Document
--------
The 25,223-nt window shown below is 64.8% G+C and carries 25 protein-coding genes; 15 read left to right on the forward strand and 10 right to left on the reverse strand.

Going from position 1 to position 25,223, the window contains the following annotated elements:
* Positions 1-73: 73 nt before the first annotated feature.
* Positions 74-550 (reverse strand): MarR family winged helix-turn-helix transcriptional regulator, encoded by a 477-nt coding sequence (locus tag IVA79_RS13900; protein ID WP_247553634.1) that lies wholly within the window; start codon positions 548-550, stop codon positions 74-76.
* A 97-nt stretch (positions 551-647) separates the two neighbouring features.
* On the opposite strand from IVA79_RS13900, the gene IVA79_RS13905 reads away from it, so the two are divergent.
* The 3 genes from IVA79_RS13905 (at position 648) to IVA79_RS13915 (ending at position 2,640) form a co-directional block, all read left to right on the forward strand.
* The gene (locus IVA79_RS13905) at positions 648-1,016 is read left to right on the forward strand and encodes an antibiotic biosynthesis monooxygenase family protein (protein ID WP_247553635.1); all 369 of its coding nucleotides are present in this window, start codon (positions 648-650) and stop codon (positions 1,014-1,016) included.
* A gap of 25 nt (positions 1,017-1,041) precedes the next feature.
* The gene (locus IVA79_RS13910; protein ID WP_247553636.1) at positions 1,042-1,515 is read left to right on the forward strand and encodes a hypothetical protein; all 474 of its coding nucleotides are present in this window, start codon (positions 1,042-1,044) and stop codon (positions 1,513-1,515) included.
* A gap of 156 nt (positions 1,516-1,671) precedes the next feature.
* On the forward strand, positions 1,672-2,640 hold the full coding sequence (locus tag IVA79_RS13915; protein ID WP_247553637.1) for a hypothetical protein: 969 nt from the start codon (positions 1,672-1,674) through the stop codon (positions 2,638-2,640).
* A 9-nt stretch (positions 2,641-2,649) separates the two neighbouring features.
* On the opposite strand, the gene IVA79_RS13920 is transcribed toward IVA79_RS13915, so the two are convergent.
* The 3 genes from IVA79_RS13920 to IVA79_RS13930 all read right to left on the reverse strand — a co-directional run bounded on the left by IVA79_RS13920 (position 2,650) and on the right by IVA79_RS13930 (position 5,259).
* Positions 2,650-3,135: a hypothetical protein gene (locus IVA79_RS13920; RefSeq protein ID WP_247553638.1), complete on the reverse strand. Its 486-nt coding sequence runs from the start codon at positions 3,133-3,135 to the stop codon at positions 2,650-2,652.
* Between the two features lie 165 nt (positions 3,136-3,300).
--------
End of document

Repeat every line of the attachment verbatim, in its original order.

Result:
The 25,223-nt window shown below is 64.8% G+C and carries 25 protein-coding genes; 15 read left to right on the forward strand and 10 right to left on the reverse strand.

Going from position 1 to position 25,223, the window contains the following annotated elements:
* Positions 1-73: 73 nt before the first annotated feature.
* Positions 74-550 (reverse strand): MarR family winged helix-turn-helix transcriptional regulator, encoded by a 477-nt coding sequence (locus tag IVA79_RS13900; protein ID WP_247553634.1) that lies wholly within the window; start codon positions 548-550, stop codon positions 74-76.
* A 97-nt stretch (positions 551-647) separates the two neighbouring features.
* On the opposite strand from IVA79_RS13900, the gene IVA79_RS13905 reads away from it, so the two are divergent.
* The 3 genes from IVA79_RS13905 (at position 648) to IVA79_RS13915 (ending at position 2,640) form a co-directional block, all read left to right on the forward strand.
* The gene (locus IVA79_RS13905) at positions 648-1,016 is read left to right on the forward strand and encodes an antibiotic biosynthesis monooxygenase family protein (protein ID WP_247553635.1); all 369 of its coding nucleotides are present in this window, start codon (positions 648-650) and stop codon (positions 1,014-1,016) included.
* A gap of 25 nt (positions 1,017-1,041) precedes the next feature.
* The gene (locus IVA79_RS13910; protein ID WP_247553636.1) at positions 1,042-1,515 is read left to right on the forward strand and encodes a hypothetical protein; all 474 of its coding nucleotides are present in this window, start codon (positions 1,042-1,044) and stop codon (positions 1,513-1,515) included.
* A gap of 156 nt (positions 1,516-1,671) precedes the next feature.
* On the forward strand, positions 1,672-2,640 hold the full coding sequence (locus tag IVA79_RS13915; protein ID WP_247553637.1) for a hypothetical protein: 969 nt from the start codon (positions 1,672-1,674) through the stop codon (positions 2,638-2,640).
* A 9-nt stretch (positions 2,641-2,649) separates the two neighbouring features.
* On the opposite strand, the gene IVA79_RS13920 is transcribed toward IVA79_RS13915, so the two are convergent.
* The 3 genes from IVA79_RS13920 to IVA79_RS13930 all read right to left on the reverse strand — a co-directional run bounded on the left by IVA79_RS13920 (position 2,650) and on the right by IVA79_RS13930 (position 5,259).
* Positions 2,650-3,135: a hypothetical protein gene (locus IVA79_RS13920; RefSeq protein ID WP_247553638.1), complete on the reverse strand. Its 486-nt coding sequence runs from the start codon at positions 3,133-3,135 to the stop codon at positions 2,650-2,652.
* Between the two features lie 165 nt (positions 3,136-3,300).